In particular, I intend to bury around the periphery of my extant greenhouse foam board insulation in an attempt to slow the rate of heat flowing from the greenhouse into the cold surrounding ground. Additionally, I will increase the number of 55 gallon drums filled with water. At present, I have three raised earth planters constructed from cinder blocks that have been painted black. Following Carol Ford’s experience, I will additionally experiment with using rain gutters as shallow planters for the winter greens. These I will use either hanging from the ceiling or laying atop water filled drums. I will also experiment with the use of plastic canopies over the growing greens as a means of conserving water during the day and heat at night. These modifications may prove to be inadequate so other modifications are envisioned. For example, Carol Ford’s greenhouse forces heated air through a deep bed of rocks beneath the greenhouse floor, which then percolates up through the soil, thereby heating the soil. There may be passive means of doing the same through raised beds, relying upon the rising of hot air within the greenhouse during the day. Additionally, one could imagine placing soil containers in solar heated water baths. A winter greenhouse at the University of Manitoba, using a somewhat different passive solar design, found that by using a thermal blanket covering the solar window at night they could reduce the heat loss through the window by a sixth. They covered the window from the outside. Given South Dakota winds, it might be more prudent to employ some sort of insulating system from the inside. In any case, this represents another strategy that might be employed.
Both the University of Missouri and Carol Ford have come a long way in indicating the kinds of greens that can successfully grow in winter greenhouses located in the northern latitudes. This is especially true of Carol who has experimented widely with more exotic greens, many of an Asian variety. Her success with the more traditional vegetables, like broccoli, lettuce, and spinach, has been limited. Whereas, the University of Missouri has successfully grown spinach, lettuce, broccoli, and carrots, among others. It would be useful from a marketing perspective to be able to compete head-to-head with produce trucked in from distant sources. With this in mind, perhaps horticultural assistance might be provided either through the University of Missouri or through the local South Dakota State University horticulture department in assessing the possibility of successfully growing such popular varieties of vegetables and greens. In discussions with local restaurant owners I find significant interest in purchasing locally grown produce. However, they are primarily interested in these more popular varieties, and very little in the more exotic ones. Perhaps with time a taste for these little known varieties will develop. Indeed, Carol Ford has successfully gathered a dozen or so happy clients. One wonders, however, whether such greens will ever be able to find favor with any significant fraction of the community. It is, after all, the aim of the local foods movement to not merely attract a tiny fraction of the community to its cause. For it is only by garnering a significant fraction of the community’s food consumption that locally produced foods will have a significant impact upon the character and economy of the community.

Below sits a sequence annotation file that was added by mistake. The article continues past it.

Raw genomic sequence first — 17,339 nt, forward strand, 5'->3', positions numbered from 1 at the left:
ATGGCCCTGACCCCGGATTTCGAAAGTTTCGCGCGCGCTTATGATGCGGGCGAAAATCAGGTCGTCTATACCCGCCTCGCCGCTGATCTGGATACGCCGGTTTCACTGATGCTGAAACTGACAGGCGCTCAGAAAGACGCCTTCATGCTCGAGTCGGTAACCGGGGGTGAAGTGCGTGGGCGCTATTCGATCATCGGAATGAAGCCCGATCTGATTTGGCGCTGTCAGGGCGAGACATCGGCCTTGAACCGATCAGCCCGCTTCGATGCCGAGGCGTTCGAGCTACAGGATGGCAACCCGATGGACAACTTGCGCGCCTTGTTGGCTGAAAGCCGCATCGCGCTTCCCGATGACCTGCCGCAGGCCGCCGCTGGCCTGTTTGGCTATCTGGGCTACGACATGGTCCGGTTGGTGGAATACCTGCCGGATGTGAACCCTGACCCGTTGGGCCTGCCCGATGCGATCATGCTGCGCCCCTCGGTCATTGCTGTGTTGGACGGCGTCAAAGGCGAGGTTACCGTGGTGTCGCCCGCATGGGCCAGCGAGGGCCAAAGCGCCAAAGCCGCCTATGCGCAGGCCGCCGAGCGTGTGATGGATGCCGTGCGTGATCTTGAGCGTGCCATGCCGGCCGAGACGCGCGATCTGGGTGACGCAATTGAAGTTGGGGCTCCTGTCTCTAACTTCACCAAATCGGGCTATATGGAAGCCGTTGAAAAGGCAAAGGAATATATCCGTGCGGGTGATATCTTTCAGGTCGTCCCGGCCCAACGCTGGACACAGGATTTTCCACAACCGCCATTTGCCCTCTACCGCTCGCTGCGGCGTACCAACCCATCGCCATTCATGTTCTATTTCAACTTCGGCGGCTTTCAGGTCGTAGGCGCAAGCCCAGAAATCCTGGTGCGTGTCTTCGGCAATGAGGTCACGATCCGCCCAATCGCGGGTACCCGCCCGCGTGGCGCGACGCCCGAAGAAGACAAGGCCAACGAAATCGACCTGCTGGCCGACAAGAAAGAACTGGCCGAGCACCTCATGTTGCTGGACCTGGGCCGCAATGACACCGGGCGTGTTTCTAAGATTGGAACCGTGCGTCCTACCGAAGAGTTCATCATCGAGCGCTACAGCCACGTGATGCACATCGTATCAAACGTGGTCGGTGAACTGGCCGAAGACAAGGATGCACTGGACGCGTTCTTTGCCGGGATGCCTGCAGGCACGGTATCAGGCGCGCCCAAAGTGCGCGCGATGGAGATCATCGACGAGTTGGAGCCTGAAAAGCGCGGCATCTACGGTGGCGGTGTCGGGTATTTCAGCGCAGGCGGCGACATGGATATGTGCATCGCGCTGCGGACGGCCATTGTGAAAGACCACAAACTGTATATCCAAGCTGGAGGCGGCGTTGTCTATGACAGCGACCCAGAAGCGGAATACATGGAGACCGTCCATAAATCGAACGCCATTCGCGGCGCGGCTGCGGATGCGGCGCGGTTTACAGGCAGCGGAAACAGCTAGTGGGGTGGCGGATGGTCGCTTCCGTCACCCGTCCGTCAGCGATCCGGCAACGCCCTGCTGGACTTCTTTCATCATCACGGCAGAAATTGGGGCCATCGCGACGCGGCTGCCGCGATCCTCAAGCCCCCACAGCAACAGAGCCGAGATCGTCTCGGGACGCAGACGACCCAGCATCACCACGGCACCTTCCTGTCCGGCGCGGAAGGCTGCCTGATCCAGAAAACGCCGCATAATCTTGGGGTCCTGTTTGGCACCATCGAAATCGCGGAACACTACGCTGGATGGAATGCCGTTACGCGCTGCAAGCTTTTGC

If the goal of significant local consumption of winter greens and vegetables is to be ever realized, considerable groundwork will have to be laid in establishing the design and construction of affordable winter greenhouses. It is not until the research and development has been largely completed can we expect winter greenhouses to be widely used to provide local winter greens and vegetables. As a first step in this process, we need reliable means of testing the effect of various designs and design modifications on relevant conditions within the greenhouse environment. With this in mind, this project will purchase monitoring instruments for recording the temporal values of solar irradiance, ambient outside and inside air temperatures, soil temperatures and water temperatures in the 55 gallon drums. Measurements will be taken with the aim of correlating the various measurements and evaluating the effectiveness of various strategies. Effectiveness will be judged in accordance with the changes in ambient air temperature and soil temperature.